“Switzerland brings various players in finance, NGOs and academics to the debate”

For example, financing tools linked to ESG are already in place with all our corporate clients in Switzerland or will be implemented as soon as the old existing instruments expire in the years to come. We have also built a unique advisory capacity in terms of the structuring of ESG obligations and vis-à-vis external ESG rating agencies.

You were at the recent Building Bridges in Geneva. Is Swiss finance doing enough for sustainability?

Yes, I had the honor to share my point of view on “The leverage power of the financial sector towards a just transition” during a panel organized by the ILO in partnership with the UNEP FI. Building Bridges is a unique conference, with very large attendance and exceptionally rich content. What makes it unique is that it brings together various actors from the financial industry, the United Nations, international organizations, NGOs, universities and local, cantonal and national authorities and makes us discuss and collaborate to achieve sustainable development goals.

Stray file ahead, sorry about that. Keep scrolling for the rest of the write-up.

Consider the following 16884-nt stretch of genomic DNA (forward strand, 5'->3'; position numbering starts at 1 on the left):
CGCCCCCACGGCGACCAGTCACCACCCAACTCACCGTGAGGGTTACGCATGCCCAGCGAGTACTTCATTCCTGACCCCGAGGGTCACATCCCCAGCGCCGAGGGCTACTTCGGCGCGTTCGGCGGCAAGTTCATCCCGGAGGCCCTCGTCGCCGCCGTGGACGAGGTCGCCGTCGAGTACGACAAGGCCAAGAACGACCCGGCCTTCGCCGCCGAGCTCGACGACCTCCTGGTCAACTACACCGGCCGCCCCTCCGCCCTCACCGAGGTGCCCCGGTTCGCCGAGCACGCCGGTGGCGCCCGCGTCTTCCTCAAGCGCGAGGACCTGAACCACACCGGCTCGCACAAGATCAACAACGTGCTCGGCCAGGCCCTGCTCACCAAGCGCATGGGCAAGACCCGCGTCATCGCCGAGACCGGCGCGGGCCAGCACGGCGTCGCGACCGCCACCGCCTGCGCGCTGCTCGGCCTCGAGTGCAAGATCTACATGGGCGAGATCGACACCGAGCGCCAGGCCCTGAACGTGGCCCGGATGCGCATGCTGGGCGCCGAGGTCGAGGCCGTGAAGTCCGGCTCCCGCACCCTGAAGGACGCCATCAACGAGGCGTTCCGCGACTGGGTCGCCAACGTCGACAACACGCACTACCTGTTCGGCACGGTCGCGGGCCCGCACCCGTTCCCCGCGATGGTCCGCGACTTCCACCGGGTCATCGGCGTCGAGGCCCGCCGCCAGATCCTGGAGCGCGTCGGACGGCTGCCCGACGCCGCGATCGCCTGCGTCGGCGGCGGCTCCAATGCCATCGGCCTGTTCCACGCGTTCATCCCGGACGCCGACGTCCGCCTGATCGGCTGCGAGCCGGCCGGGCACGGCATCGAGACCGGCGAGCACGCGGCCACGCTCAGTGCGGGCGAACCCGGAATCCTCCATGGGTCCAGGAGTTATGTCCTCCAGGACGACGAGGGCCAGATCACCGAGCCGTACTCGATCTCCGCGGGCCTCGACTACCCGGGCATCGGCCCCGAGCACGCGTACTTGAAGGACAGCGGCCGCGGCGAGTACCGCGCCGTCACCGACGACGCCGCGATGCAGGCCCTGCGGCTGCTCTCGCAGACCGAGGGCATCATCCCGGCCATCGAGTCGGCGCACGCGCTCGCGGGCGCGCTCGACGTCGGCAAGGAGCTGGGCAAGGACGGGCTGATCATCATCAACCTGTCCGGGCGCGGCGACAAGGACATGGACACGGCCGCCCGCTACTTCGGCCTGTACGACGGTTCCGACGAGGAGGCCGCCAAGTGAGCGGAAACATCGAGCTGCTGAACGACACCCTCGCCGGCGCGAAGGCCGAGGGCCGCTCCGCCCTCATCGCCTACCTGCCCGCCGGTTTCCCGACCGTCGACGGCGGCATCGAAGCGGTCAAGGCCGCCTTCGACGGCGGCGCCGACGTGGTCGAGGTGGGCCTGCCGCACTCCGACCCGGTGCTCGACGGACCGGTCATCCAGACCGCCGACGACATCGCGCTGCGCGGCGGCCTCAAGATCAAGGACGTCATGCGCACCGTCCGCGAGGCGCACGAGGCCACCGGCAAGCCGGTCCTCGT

Impact is a key issue – as speaking alone does not solve climate change.

Let me focus for a moment on impact investing where Switzerland plays a leading role. According to the Swiss Sustainable Investment Market Study 2021, sustainable investments again increased significantly by 31% in Switzerland compared to the previous year.

“One in three Swiss francs is a factor of sustainability”

The total volume of investments taking ESG factors into account with at least one of the approaches covered thus reached 1.52 billion Swiss francs at the end of 2020, which means that around one in three Swiss francs of assets managed in Switzerland takes into account a sort of sustainability factor. . In my opinion, this is a pretty impressive result and one that gets better every year.

Where do you see a need to catch up?

Societe Generale is an active member of Swiss Sustainable Finance, or SSF. The roadmap launched by SSF during “Building Bridges” defines concrete measures to be taken by players in the Swiss financial center to accelerate the achievement of global climate goals and the United Nations Sustainable Development Goals.

“Nationalities and origins count as much as gender in diversity”